Rugby World looks at the big talking points from Leinster's 34-12 win over Glasgow in the RaboDirect Pro12 final on Saturday
Leo is King
On Saturday rugby said goodbye to two of the most talented players of a generation, but while Brian and Jonny attracted most of the headlines, others will have hung up their boots without half as much fanfare.
Leo Cullen is the most successful club captain in Europe, as the only man to lead his side to three Heineken Cups. When the bashful but brutal lock took to the field at the RDS for the final time and when the winners medals were handed out, his name was met with a roar that equalled, possibly even surpassed, that of the iconic Brian O’Driscoll.
While Leinster have shared BOD with Ireland, the Lions and the rest of the world, Cullen is more associated with Leinster than the national side. The affection for him was heartfelt – even the pub across the road was renamed in his honour on Saturday – and Jamie Heaslip insisting that BOD and Leo lift the trophy marked a fitting end to two remarkable careers.
It’s time to move on
Unlike last season, there were no more cries of ‘one more year’ when Brian O’Driscoll joined his team-mates in a lap of honour around the pitch. Departing the game as a winning Lions tourist, Six Nations champion and Pro12 champion is not a bad way to go.
Whispers about Ian Madigan injecting more pace and excitement into Leinster’s performances have grown louder – to the point where many felt without him Leinster would not have made the Pro 12 final. In one way a new era begins at the province but the word ‘transition’ did not sit at all well with captain Jamie Heaslip. He refused to be drawn on that idea saying that every year big players have left the club.
Glasgow may be moving on without, among others, Chris Cusiter but they are a club that will continue to grow. They won more games than any other team in the regular league season and having made it to the final for the first time, they now know what it will take to win their maiden title.
All hail the man in the middle
The mood was so good at the RDS that when the officials names were announced before kick-off even the referee’s name got a small cheer. Nigel Owens has earned a reputation as a fair referee who doesn’t think himself the focal point of the match and likes the game to flow. He allowed advantage, talked to the players throughout and explained his decisions, which led to a high-tempo, end-to-end rugby match.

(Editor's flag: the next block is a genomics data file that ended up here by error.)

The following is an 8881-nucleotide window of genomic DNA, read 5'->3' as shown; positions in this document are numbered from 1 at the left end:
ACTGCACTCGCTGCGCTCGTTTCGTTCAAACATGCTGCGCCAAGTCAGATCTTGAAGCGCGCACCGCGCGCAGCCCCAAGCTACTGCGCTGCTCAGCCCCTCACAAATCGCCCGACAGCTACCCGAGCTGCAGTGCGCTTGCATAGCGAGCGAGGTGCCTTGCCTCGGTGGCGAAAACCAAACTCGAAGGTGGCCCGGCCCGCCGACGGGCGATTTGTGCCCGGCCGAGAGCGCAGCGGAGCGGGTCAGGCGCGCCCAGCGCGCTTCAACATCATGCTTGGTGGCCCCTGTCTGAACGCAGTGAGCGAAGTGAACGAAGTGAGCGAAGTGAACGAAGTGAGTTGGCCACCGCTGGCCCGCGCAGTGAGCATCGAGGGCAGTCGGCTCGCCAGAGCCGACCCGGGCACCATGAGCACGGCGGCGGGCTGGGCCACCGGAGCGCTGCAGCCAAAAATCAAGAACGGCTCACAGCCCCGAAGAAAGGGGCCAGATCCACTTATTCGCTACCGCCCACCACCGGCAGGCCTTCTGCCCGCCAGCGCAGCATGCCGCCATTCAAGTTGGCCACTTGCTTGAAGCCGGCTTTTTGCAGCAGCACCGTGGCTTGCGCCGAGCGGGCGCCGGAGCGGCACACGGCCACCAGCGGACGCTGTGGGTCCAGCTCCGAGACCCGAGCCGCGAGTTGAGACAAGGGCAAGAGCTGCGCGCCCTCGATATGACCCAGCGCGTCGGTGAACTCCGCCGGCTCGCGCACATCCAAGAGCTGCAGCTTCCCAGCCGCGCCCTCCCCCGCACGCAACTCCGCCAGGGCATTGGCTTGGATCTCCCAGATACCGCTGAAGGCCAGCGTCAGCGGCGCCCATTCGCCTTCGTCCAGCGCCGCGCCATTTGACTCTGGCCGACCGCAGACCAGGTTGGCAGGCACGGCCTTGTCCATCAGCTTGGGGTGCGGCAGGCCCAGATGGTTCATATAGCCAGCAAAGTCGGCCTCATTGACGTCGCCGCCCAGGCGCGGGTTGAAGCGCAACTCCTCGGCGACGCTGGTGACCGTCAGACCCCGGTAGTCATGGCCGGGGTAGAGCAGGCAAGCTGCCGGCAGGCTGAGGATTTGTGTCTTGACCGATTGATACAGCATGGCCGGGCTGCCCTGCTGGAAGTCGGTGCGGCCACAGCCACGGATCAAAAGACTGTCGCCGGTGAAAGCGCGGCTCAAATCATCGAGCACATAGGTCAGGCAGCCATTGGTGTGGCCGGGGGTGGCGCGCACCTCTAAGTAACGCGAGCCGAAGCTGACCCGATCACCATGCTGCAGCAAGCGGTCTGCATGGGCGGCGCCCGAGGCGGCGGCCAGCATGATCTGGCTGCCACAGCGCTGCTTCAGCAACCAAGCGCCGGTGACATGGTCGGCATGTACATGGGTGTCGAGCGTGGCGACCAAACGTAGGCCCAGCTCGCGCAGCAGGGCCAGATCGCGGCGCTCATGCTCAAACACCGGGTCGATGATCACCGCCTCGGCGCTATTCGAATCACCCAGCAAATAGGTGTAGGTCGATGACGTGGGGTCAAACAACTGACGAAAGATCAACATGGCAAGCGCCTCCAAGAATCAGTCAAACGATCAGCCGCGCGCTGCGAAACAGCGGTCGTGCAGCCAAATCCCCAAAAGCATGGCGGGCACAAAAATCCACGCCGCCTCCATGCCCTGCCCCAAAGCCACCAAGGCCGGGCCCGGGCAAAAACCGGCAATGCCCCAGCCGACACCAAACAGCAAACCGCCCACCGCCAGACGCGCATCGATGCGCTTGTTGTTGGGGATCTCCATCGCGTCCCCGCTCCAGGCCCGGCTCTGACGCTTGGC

Supersubs to the fore
The physicality of the Pro12 final resulted in players dropping like flies through injury or simply tiredness as they rested during breaks in play. That’s the way it is when silverware is up for grabs, with every man giving his all. Both sides emptied the bench in this brutal encounter. Special mention goes to Leone Nakarawa who was outstanding when he came on – his impact was seen in his offloading and bullocking runs downfield as he scattered defenders like skittles.
The need to be clinical
Sometimes the only difference between a winning side and losing one is that the victors want it more. That was not the case this time round as Al Kellock said the Warriors “desperately wanted to win” but at this, the most crucial point of the season, their stonewall defence caved.
Glasgow came with a game plan to start quickly, keep the ball off the floor and create confusion in the Leinster defence. Their adventurous approach was impressive to watch at times but also led to handling errors. On the other hand, Leinster were clinical and took their opportunities. They absorbed the Warriors’ pressure and quickly switched to attacking play, which helped them run in four tries to none.
Basking in the glorious sunshine at the RDS, colleagues from Italy and even London asked, “Is it like this in Dublin all the time?” If only! But for the last three years when the Pro12 final has been played at this venue the weather has been the same. The queues for the ice cream vans were as long as those for the bar, the smell of barbeques filled the air and no one had to worry about having at least four layers of clothing before leaving the house. The notion of a summer season must have crept into many conversations.